Rachel - Rwenzori foothills
17/12/2010 - 18/12/2010
The one thing that had been certain for our Uganda leg of the trip had been some sort of trek, probably the six day hike, into the Rwenzori mountains. It used to be a rival with Kilimanjaro as the mountain you had to climb in Africa, partly because of its views of the cluster of surrounding mountains and its very varied terrain. The lower slopes are forest, parts at the top are very boggy and described as “other worldly” and there’s a glacier at the summit.
But unfortunately they’ve put up their prices so much now – nearly doubled in the last two years - that we couldn’t afford to go anymore. This seems crazy to me, why price interested people out of the market like that? We were very frustrated. Soooo, we skulked off to the internet café to do some research for flights to Ethiopia which you will of course know by now are booked.
Rather than leave the mountains completely we decided to stick to part of the original plan and stay in a hostel at the start of the mountain route and maybe do a walk in the foothills at least. It was a peaceful and cute hostel but rather disorganised. We think they told us that the cheaper rooms were booked so we had to take a pricier room – or at least these mystery guests always seemed to be in town, no matter what time of night or day. And despite an extensive menu they actually had only about five ingredients available (which you’d only deduce after you’d already asked for first, second, okay how about third choice on the menu) but they could turn those ingredients into tasty meals with some ingenuity. Although they would have a conversation with you about how you would like something cooked but would then bring you something totally different, or bemusing (fish stew = a whole breadcrumbed fish and chips with the stew sauce brought on the side five minutes later anyone?), and in the morning they ran out of cooking oil so you could only have something if it was boiled eggs (but they had no bread), oh and they only had one egg left. Fortunately we were more amused than anything since what they did make was usually nice, just not what you had agreed. We often have bemusing restaurant experiences but this has been the most extreme so far so I share it with you.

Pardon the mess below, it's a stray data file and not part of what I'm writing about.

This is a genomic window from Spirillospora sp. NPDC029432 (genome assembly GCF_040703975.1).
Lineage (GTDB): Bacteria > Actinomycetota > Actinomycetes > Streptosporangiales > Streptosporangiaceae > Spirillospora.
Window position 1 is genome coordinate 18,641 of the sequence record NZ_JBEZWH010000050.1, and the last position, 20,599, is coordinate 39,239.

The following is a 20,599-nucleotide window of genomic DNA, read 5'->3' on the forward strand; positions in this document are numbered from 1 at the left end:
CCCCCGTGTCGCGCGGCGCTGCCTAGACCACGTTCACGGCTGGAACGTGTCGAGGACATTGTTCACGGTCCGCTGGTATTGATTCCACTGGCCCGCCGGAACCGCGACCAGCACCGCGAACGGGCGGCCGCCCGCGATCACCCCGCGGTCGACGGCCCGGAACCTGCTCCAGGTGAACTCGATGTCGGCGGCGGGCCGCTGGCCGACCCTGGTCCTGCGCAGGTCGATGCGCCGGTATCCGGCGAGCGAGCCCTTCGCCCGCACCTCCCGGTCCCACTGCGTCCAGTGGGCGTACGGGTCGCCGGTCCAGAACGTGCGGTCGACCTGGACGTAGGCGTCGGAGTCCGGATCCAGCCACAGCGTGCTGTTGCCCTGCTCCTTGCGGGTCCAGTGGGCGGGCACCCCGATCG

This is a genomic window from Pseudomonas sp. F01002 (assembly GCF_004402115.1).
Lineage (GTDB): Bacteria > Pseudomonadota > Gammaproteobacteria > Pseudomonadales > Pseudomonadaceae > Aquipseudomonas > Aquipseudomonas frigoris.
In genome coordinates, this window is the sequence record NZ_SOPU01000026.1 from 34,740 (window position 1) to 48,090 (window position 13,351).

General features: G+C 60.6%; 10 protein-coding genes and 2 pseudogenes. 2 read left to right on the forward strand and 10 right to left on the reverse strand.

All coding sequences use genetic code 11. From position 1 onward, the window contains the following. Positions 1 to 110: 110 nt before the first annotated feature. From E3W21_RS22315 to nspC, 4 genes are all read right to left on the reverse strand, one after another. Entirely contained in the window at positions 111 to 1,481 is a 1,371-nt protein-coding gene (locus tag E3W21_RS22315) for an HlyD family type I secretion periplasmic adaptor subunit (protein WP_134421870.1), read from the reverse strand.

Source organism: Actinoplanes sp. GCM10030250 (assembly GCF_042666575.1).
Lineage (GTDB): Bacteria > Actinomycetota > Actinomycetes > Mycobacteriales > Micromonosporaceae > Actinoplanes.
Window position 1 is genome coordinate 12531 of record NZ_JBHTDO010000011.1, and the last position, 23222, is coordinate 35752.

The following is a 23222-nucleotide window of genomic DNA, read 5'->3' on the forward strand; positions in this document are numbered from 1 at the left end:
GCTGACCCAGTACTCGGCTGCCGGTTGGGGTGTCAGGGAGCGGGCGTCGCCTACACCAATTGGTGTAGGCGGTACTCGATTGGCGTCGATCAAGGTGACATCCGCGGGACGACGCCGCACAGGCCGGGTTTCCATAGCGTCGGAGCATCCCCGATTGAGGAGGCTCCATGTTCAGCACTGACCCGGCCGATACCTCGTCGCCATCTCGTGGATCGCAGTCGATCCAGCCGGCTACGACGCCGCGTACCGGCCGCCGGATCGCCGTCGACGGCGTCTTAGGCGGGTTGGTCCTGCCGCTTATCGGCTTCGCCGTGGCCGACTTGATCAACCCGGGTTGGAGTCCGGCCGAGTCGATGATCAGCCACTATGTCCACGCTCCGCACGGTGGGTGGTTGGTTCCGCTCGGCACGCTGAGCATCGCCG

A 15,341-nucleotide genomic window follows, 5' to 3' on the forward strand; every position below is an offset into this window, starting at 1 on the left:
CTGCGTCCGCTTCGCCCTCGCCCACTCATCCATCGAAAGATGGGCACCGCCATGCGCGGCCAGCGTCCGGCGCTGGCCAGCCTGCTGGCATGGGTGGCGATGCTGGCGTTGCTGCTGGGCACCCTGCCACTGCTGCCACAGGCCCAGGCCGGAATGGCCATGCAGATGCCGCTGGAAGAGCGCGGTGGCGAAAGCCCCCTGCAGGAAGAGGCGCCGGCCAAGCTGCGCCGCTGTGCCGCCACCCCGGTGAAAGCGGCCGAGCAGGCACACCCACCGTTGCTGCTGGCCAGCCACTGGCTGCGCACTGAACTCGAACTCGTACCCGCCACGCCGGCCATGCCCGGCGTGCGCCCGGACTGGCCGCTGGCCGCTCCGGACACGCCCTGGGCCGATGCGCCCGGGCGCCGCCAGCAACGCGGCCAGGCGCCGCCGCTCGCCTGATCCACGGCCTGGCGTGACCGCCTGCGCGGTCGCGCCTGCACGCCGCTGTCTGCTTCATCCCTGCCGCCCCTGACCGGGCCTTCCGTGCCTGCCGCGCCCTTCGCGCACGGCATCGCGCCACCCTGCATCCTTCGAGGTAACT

Also staying at the hostel were the German “family” we’d met in Queen Elizabeth: Two retired parents, and two anthropologist aid worker friends, Annette and Eric. The parents (Eric’s) had worked in the tourist industry and had been to all the adventurous places you could name and more you hadn’t even heard of so they were able to give us loads of advice for Ethiopia.
Annette and Eric and Dave and I signed up for a hill and forest walk the next morning and had a really interesting morning hearing about the work they were doing. Annette’s husband working in renewable energy and is trying to help Uganda set up solar schemes. And Eric is working as a contractor to the UN in the refugee camps in the north of Uganda which is where Ugandan nationals who have fled the Lord’s Resistance Army in the north are now living. He is working with agronomists to train people in the camps to grow their own food again, and also with other Ugandans to learn new methods in seed selection, animal care, productivity improvements etc. After the training Eric manages the distribution of small grants which they can spend however they wish but he says in 80% of the cases they are spending it on productive materials such as cows. And in the vast majority of other cases they’re using the money for medicines or school fees. He had much to say on the failures of the large UN aid agencies but it was reassuring to know that in small scale instances like this aid really does help put damaged people back on track. My faith in the industry is restored a little.
Anyway, apart from the conversation this was a tough yet stunning walk, we had views of the glacier at the peak of the Rwenzoris (which is fading fast due to global warming – a huge concern because the seasonal melt water into the rivers powers and waters much of south west Uganda), and lots of lush forest which occasionally opened out dramatically into views of the lower slopes and towns. Oh and our guide found us another chameleon, this one had horns and its scales look like tiny coloured bubbles – they’re crazy creatures.
That evening the germans had to go back north but we were joined instead by a swiss couple who have set up a bicycle touring company and soon a bicycle sales company to sell affordable geared bikes in Rwanda. The lady was a scientist studying the gases in the lake there and generally, apart from some frustrations, they seemed to like the place. They were going to climb the mountain as his birthday present so we wished them luck, stared mournfully up at the silhouettes of the mountains against the sky and turned in for the night.